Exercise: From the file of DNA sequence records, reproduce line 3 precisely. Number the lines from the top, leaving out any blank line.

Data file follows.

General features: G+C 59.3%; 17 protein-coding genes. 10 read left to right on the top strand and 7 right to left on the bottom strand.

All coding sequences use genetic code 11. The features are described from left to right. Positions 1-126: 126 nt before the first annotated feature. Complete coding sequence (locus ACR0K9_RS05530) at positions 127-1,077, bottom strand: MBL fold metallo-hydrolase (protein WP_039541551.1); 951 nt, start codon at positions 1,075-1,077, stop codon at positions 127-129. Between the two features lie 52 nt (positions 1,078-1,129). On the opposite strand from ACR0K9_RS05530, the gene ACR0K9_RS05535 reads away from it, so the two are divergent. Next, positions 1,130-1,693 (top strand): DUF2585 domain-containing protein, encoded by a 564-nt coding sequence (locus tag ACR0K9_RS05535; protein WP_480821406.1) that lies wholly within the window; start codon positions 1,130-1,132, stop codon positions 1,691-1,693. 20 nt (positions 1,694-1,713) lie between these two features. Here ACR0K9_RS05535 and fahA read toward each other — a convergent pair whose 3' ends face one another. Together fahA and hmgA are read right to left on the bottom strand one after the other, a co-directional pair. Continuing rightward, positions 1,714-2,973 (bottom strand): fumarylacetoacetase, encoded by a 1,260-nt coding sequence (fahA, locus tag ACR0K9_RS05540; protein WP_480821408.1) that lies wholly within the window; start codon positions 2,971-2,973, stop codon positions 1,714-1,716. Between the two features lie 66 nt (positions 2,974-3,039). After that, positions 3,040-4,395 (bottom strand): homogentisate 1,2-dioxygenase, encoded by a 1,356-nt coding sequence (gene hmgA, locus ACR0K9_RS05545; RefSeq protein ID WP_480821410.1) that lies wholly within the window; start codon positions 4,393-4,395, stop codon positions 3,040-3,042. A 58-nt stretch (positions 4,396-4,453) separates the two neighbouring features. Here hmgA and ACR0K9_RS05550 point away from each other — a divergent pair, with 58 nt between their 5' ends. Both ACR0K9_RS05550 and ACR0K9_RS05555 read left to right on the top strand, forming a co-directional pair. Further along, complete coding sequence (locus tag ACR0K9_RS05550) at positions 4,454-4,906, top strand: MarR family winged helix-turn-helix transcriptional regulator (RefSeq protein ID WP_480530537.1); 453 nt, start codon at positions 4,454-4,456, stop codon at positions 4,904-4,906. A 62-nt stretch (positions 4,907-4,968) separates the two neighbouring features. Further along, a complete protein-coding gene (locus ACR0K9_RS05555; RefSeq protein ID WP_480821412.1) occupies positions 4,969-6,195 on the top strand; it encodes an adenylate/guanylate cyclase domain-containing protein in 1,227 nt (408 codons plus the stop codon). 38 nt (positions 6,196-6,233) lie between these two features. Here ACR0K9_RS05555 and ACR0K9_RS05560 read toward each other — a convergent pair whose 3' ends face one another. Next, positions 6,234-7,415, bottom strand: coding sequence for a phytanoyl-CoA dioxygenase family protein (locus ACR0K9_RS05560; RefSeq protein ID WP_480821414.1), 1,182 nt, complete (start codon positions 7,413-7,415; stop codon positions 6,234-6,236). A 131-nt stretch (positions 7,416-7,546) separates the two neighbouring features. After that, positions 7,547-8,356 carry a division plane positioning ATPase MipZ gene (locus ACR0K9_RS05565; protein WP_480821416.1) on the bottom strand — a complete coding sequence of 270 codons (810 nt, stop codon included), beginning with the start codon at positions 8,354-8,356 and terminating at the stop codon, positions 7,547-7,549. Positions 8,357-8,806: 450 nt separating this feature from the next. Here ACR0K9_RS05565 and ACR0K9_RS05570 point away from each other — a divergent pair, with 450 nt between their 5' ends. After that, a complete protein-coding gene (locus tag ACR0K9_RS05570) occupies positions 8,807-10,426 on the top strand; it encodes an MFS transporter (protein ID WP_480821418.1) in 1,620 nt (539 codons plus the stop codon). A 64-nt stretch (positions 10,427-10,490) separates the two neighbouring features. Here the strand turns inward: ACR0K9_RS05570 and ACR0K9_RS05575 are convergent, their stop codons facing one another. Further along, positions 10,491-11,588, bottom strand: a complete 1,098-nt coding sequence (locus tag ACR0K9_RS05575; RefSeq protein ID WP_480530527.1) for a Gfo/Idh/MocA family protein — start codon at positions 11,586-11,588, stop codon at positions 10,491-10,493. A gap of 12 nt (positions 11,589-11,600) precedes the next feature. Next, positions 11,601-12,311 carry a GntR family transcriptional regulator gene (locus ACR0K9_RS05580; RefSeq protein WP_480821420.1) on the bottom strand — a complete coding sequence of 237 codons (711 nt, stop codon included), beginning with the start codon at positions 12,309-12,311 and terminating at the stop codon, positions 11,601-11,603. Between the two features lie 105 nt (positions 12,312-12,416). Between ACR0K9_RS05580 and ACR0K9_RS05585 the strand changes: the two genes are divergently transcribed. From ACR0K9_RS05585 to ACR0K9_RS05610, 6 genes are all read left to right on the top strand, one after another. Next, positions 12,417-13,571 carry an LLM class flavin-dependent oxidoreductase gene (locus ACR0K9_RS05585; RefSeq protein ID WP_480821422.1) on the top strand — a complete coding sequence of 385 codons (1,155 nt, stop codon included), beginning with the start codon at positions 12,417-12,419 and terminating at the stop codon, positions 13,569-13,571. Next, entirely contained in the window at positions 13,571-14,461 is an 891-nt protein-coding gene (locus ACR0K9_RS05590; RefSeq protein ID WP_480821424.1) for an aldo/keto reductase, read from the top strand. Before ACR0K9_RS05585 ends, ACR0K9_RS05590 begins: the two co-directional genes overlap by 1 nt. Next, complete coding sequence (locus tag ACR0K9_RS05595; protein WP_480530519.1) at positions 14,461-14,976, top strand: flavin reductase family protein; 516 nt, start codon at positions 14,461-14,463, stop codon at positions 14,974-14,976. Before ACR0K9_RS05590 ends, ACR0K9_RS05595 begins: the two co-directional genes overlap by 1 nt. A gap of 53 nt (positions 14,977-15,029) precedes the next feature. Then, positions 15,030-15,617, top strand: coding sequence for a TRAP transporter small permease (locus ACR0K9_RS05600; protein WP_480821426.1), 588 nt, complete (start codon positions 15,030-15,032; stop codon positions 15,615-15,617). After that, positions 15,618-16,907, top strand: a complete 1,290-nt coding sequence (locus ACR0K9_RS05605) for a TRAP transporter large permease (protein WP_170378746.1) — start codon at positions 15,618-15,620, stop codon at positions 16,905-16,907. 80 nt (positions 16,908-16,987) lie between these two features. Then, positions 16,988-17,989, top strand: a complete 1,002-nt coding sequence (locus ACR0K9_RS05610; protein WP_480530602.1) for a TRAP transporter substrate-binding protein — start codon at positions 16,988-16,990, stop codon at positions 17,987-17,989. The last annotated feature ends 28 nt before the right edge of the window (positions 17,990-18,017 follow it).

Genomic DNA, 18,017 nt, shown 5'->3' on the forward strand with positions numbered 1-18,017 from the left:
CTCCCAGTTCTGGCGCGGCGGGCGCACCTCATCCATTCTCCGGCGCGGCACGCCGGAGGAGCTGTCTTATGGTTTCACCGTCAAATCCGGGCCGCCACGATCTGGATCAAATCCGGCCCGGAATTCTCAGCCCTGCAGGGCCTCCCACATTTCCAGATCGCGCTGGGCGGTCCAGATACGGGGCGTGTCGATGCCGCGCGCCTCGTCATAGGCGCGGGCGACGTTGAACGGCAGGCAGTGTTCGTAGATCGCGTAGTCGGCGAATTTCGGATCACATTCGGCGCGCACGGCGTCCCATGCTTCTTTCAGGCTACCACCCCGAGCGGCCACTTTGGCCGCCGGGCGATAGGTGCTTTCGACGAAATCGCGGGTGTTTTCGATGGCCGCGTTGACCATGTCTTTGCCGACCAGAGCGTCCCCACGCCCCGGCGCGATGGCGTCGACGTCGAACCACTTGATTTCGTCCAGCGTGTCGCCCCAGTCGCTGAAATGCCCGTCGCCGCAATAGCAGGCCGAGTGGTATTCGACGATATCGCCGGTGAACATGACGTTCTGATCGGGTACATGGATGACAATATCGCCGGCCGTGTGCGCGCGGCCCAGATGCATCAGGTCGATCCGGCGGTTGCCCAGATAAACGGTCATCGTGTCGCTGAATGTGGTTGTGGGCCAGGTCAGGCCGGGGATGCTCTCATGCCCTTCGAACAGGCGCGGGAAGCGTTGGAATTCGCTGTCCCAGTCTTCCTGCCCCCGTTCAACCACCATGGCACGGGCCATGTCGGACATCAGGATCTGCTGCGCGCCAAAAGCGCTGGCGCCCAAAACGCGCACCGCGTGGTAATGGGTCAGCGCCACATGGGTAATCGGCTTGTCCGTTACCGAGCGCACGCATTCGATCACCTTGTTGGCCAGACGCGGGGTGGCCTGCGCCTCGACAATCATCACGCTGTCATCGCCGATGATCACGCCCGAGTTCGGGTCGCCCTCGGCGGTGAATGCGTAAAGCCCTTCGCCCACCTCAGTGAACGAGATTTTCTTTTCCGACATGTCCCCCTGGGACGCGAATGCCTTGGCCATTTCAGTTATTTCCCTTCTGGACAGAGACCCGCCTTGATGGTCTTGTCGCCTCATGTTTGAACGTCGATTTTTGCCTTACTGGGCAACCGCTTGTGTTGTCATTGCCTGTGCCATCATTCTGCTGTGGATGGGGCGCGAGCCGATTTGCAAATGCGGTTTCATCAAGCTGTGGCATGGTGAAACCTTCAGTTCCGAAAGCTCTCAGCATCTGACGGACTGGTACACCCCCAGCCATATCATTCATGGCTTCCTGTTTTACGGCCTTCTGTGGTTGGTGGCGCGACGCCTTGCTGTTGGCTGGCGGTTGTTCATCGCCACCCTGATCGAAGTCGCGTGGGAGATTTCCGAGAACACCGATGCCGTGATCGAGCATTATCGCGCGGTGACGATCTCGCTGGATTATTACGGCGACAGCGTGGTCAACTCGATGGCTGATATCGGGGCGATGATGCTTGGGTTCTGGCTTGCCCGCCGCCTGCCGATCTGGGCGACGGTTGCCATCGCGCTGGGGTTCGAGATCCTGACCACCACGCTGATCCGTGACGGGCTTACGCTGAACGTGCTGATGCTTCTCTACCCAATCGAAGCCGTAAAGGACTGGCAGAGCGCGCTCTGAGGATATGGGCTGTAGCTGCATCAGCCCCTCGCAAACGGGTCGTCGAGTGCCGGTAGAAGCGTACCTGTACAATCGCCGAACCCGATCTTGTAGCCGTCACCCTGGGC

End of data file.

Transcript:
Genomic DNA, 18,017 nt, shown 5'->3' on the forward strand with positions numbered 1-18,017 from the left: